|Note. , .|
The experimental phase can be marked as increasing intergroup and intragroup dialogue and interaction among students. From a constructivist perspective of learning, dialogue and argument are valuable learning opportunities [21, 22]; from this point of view, experiment was successful. Furthermore, with reference to first objective, the researcher developed the lesson plans in science including the topics of biology, physics, and chemistry and the lesson plans were implemented in the classroom which was problematic in the beginning as the students were much of passive listeners in the lecture method and took a day to adjust to this new method. Some students were shy to speak up on the first day but spoke from the 3rd and 4th days.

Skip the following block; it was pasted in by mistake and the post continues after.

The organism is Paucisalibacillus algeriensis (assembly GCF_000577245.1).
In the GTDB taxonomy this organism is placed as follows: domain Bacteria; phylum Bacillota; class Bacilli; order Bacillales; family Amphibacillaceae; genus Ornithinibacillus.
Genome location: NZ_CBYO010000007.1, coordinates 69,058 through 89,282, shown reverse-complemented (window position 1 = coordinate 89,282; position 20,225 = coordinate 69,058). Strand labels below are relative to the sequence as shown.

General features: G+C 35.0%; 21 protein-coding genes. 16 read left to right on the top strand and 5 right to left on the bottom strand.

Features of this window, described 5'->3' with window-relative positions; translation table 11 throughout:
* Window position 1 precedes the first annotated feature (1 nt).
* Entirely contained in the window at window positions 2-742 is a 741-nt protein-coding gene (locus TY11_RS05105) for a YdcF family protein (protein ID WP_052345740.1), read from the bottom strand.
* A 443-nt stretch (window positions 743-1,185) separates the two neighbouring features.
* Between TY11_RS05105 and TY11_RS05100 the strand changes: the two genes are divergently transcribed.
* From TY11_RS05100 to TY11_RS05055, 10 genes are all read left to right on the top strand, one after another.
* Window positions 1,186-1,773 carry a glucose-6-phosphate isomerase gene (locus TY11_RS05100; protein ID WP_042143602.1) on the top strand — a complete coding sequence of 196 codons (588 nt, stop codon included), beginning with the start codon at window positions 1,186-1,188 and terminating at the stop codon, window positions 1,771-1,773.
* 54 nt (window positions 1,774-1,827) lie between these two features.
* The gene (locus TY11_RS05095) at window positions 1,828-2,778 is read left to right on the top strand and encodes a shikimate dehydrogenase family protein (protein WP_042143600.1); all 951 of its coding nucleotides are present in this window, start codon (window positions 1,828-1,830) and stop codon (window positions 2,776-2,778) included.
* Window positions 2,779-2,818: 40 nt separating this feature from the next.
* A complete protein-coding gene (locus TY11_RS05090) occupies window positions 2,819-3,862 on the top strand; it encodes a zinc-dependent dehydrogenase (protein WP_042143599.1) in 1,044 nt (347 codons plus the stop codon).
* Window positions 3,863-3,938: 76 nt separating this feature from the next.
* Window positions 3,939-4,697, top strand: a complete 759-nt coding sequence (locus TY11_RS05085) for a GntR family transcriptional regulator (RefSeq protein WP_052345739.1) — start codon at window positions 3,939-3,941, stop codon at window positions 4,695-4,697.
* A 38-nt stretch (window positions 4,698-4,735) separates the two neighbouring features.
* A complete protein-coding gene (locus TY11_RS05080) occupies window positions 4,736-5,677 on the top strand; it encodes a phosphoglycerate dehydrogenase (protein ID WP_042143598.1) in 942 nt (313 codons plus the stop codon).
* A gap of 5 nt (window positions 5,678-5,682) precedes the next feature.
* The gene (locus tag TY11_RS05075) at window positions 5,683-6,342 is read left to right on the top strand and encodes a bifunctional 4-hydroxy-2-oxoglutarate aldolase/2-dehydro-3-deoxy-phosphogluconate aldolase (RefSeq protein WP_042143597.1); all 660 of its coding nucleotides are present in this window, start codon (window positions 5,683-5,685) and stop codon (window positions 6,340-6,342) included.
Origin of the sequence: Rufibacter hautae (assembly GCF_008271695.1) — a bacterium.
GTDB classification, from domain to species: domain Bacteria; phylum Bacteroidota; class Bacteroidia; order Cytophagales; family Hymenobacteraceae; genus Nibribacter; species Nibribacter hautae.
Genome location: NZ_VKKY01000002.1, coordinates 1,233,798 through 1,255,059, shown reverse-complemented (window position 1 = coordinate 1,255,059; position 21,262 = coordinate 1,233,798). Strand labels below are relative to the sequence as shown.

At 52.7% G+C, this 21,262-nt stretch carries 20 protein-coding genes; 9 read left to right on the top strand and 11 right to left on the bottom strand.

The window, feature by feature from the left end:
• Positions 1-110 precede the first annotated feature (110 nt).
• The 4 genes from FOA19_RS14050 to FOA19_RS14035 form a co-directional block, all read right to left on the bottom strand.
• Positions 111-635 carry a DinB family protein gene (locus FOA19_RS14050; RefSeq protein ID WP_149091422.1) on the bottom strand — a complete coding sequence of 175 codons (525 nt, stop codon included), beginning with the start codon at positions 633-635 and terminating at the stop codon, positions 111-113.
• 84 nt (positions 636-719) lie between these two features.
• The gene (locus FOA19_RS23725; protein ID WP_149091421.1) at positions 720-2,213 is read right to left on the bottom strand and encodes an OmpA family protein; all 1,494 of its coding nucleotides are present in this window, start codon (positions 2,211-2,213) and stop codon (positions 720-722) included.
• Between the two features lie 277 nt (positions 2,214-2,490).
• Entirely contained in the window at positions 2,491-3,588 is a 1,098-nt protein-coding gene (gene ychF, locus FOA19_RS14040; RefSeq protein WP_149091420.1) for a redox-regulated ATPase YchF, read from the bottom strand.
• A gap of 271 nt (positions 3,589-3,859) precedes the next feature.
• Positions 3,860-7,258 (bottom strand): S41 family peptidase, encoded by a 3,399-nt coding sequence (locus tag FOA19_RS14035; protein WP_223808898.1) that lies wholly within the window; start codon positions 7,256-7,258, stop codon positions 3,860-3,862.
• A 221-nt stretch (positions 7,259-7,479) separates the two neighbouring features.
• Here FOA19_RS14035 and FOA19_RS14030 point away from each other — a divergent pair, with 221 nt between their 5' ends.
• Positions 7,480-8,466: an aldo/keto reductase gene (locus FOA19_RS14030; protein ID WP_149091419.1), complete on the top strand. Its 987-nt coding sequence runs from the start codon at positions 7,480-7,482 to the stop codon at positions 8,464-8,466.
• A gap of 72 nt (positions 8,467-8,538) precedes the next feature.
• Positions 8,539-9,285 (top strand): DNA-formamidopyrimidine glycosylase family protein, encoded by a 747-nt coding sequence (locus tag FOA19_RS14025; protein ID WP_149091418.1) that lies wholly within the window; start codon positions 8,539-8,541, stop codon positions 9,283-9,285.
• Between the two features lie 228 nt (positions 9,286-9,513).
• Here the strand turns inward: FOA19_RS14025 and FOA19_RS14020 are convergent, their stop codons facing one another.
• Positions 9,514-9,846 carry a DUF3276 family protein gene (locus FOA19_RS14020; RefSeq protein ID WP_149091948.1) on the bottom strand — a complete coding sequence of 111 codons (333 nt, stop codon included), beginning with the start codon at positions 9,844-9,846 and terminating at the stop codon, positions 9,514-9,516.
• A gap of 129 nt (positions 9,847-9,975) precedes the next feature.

Objective two required the information about the social and cooperative skills of the students on the first day and last day to see whether or not the skills are improving gradually, which was fulfilled by the positive results of the experiment. Students were enthusiastic regarding the cooperative learning method of teaching. In the beginning, students were hesitant to speak up in front of the whole class which decreased with time and they became confident. Not all the students are willing to participate in the group; some like to listen and put forward their view point only when asked. It states that the students developed their cooperative skills by using cooperative learning method in teaching and by letting the students decide when to learn and when to stop and when to move further. The 1st hypothesis of the study was rejected in the light of the results obtained by applying the statistics and analyzing the data of first-second and first-third observations as given in Table 3. In the same way, hypothesis 2 was also rejected. Social skills and the group processing were improved by teaching with cooperative learning method. The students developed the feeling of working in a group in science classroom and it also improved their performance as the discussion leads to considerable clarity of concepts.